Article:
Wednesday, February 18, 2009


Although this period of history is very difficult for many involved in the art world, the situation is proving to be a very interesting catalyst for change in the architecture of the current art world system. An example of a new organization launching next month is MINISTRY OF NOMADS.

An online art gallery is nothing new. We have even seen the auction house appropriated into mainstream cyber space with Artnet’s recent endeavour. What is captivating about is primarily the focus on a sustainable system. This perhaps reflects Google’s model of profitable philanthropy, but it is certainly a new idea for an art world that has been dictated by a somewhat imperialist greed when it has come to emerging markets, most notably China. MON reinvests a large portion of its profits into a foundation that is directly connected to the online gallery.

Ministry of Nomads also does a great job of creating community in that it devotes a third of its real estate to an organic forum that incorporates discussions with the artists. The site works with: critics, curators and collectors alike. Thus, the individuals that have for so long been captive in the gilded ghettoes of an elitist art world become exponentially more accessible.

Of course, the art is of the utmost importance. At the time of launch, Ministry of Nomads will deal with top Iranian and Cuban artists. It will begin by helping the Cuban artists survive through the aftermath of the hurricanes coupled with the economic crisis, as well with education regarding entry into the global art world system. In Iran, similar education will be given to aspiring artists as well as a concentrated support for young conceptual artists that are not necessarily supported by the market. MON will also focus on creating a provocative dialogue between Iran and Cuba through residencies etc. does not ghettoize its roster by focusing on one region. It is rather concept driven and is interested in creating a cross-cultural dialogue between significant creative and conceptual trajectories that might not yet exist. This is absolute in the dialogue between Cuba and Iran that MON has already begun.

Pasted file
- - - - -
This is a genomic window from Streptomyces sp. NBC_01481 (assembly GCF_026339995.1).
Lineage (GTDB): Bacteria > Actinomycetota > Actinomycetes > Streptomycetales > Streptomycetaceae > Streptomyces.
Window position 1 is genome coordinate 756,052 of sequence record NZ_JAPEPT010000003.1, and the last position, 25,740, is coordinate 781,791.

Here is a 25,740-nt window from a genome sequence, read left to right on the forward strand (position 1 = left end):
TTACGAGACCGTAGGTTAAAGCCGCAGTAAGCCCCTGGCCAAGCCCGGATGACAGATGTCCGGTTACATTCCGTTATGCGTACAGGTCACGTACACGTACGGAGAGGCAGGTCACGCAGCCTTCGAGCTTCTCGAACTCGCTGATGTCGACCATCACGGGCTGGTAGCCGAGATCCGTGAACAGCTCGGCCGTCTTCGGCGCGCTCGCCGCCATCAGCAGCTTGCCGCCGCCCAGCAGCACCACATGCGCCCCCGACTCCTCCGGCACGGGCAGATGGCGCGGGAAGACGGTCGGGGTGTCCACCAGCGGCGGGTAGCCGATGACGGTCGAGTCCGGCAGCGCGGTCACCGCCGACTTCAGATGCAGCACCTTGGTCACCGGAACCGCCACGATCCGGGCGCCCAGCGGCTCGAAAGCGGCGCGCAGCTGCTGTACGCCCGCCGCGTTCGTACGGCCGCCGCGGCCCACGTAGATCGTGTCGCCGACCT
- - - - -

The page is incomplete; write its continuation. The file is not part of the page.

The artists represented on the site are extremely impressive and most definitely were selected with a very critical eye. To be short, the work is very strong and the majority of the artists already have resumes that refer to top institutions around the world.

Cuban artists include Ernesto Leal, Raul Cordero, Michel Perez, Alejandro Gonzalez and Mabel Polet.

Iranian artists include Bita Fayazi, Khosorow Hassanzadeh, Shadi Ghadrian, Ramin Haerizadeh and Shirin Fakhim.

MON has already proved that Internet art sites can now introduce to the world new, relevant and exciting artists to the scene. It is reported the actually introduced Shirin Fakhim to Charles Saatchi and thus Thadeus Ropac in Paris. Fakhim had never been seen on the art scene before. She is now in “Unveiled: New Art from the Middle East” at the Saatchi Gallery in London and in Thadeus Ropac's current show in the Marais.

Perhaps, the “credit crunch” is not all that bad in the long run for the structure of the art world. Hopefully, more sustainable businesses will arrive on the scene reflecting the positions and philosophies of social responsibility that most preach. For the moment MINISTRYOFNOMADS.COM is setting a very good example for positive steps forward.

At going to cyberspace, I was notified that Ministry of Nomads will appropriate the Scream Gallery in March on Bourdon Street in Mayfair, London. It will steal the space in its nomadic style and launch with a solo show of Iranian superstar Khosorow Hassanzadeh’s extremely confrontational Prostitute Series. This exhibition will coincide with Hassansadeh's exhibition at the British Museum.

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